If a quick look at the Woodman's Pal has you thinking swashbuckling is imminent, you wouldn't be far off. This classic tool dates back 75 years to the early part of World War II, when it was standard issue for soldiers.
With its characteristic soft leather grip and steel knuckle guard, the sharp 1/8-inch thick carbon steel blade can slice through 1-inch branches with a single swift swing of its well-balanced body.
As shown in this video, it's also good for scraping bark, chopping logs and using the sickle side to cut a swath through thinner underbrush:
But the Woodman's Pal is more than just one tool, it's a whole family of products.
The one pictured at top is the slightly more compact iteration. The military version shares the same form and weight as it, but is a couple of inches longer. The Long Reach iteration (pictured below) is a good five to seven inches longer than both of those and it features a wooden handle—similar to the classic version, which has a nylon wrist strap for safety.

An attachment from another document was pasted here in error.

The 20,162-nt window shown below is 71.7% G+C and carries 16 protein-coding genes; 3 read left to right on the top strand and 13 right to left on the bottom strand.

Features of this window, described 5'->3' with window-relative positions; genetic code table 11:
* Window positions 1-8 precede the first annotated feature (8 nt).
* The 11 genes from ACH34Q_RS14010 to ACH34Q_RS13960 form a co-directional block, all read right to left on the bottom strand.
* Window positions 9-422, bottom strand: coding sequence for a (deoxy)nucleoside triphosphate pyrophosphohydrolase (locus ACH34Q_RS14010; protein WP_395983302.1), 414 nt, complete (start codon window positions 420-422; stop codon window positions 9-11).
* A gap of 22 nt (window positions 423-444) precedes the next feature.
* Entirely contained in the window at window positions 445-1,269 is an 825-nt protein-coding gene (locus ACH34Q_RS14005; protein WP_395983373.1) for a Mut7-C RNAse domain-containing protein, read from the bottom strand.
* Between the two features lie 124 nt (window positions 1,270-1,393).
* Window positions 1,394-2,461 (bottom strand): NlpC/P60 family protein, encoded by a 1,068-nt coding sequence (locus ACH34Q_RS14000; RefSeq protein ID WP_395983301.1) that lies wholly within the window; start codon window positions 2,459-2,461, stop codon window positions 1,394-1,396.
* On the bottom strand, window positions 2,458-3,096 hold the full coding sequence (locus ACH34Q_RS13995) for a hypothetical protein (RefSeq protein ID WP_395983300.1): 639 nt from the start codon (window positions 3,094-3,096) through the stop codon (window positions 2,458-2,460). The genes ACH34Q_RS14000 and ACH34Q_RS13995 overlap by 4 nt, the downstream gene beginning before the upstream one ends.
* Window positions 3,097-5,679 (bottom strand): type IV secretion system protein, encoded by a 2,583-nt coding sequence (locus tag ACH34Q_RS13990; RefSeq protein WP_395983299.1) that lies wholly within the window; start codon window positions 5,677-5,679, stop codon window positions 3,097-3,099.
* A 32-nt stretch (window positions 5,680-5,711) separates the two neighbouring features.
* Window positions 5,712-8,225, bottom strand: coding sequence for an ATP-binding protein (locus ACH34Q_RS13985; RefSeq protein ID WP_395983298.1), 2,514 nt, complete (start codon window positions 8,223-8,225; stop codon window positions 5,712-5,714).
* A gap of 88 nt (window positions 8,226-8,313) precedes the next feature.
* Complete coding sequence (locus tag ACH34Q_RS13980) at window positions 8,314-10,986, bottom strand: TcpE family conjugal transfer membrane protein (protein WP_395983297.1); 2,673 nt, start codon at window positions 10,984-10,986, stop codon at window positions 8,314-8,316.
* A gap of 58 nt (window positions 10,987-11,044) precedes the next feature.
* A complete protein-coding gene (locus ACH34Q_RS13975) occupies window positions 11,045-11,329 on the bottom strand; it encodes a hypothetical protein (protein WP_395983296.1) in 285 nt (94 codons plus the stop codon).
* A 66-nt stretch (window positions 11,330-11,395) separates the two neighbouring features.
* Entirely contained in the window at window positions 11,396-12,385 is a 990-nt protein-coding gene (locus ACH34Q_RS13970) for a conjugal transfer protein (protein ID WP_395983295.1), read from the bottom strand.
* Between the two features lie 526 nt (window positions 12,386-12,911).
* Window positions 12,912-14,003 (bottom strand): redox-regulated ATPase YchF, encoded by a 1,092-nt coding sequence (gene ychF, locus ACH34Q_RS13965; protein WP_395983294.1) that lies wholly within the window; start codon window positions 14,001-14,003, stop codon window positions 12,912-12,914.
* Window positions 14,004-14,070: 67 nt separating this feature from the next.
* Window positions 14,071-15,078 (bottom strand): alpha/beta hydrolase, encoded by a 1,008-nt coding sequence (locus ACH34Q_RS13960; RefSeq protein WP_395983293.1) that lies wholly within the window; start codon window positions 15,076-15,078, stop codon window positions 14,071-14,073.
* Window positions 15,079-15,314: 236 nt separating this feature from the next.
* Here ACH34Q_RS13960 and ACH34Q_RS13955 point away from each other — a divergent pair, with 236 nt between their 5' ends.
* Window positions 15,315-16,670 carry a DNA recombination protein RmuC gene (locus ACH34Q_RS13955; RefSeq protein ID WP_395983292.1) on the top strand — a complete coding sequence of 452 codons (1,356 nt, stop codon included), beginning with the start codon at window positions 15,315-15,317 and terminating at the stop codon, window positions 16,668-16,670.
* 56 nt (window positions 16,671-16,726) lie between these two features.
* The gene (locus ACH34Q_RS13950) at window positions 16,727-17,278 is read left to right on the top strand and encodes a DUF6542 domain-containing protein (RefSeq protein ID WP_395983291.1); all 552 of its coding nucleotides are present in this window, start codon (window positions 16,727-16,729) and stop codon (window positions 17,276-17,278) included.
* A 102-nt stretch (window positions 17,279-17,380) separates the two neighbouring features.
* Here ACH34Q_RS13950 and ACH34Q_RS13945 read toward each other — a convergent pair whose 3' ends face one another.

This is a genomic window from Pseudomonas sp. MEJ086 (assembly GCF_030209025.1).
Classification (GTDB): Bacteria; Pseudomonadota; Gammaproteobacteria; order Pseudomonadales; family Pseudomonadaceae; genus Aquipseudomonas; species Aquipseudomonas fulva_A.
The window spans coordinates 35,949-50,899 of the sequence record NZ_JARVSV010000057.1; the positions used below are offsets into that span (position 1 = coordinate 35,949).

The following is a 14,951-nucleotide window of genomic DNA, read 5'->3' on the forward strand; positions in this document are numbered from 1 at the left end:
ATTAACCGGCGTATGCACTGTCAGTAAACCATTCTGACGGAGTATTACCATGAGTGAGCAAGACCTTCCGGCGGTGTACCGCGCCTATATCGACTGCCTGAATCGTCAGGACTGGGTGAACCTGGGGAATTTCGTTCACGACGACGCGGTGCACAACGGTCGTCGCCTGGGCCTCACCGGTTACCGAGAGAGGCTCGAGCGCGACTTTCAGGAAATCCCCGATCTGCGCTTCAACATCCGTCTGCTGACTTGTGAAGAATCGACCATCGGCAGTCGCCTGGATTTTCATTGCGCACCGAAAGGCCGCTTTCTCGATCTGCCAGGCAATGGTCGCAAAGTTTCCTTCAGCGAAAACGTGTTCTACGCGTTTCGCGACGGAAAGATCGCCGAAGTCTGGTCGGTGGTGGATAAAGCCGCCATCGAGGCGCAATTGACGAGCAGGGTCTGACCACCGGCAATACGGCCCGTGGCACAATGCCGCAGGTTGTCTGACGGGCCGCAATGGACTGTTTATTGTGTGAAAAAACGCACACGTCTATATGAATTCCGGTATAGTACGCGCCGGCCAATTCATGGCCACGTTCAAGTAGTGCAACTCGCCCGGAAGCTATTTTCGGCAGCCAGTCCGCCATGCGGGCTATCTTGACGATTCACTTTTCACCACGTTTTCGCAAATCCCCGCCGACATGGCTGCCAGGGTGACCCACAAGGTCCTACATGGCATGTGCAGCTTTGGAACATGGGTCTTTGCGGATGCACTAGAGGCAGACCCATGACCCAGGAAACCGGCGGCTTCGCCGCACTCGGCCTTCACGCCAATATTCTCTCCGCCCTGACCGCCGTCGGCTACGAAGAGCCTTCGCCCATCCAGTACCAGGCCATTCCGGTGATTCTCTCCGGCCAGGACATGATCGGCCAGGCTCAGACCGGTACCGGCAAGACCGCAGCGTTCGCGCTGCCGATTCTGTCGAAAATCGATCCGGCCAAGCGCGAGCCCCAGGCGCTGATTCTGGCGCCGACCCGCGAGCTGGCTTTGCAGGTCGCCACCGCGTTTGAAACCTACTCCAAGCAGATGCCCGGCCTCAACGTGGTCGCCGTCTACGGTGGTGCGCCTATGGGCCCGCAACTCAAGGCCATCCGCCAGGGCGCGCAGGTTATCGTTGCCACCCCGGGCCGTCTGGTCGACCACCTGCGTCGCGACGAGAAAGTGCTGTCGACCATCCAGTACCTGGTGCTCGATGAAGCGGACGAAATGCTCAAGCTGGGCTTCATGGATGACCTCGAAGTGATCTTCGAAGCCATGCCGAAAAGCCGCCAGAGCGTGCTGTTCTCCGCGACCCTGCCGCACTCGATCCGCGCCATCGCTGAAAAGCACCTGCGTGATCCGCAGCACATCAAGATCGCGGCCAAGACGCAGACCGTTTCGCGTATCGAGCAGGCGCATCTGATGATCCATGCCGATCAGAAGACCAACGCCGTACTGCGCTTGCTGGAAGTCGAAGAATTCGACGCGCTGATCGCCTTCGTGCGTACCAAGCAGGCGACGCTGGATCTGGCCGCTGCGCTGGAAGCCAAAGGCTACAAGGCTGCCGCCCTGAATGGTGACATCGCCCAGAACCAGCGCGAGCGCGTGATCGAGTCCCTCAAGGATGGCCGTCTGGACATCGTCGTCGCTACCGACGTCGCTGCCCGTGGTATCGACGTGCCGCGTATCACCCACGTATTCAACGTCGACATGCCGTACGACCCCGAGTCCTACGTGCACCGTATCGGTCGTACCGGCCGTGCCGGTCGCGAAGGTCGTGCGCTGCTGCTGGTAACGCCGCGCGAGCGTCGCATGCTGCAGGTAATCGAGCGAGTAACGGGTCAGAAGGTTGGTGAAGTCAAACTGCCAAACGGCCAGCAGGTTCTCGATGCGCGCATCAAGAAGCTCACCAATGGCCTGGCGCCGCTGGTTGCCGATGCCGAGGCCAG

So which is right for you? That depends on where and how often you need to hack your way through briars, brush and branches. But whichever you choose, none of that messy stuff will stand between you and your outdoor adventures.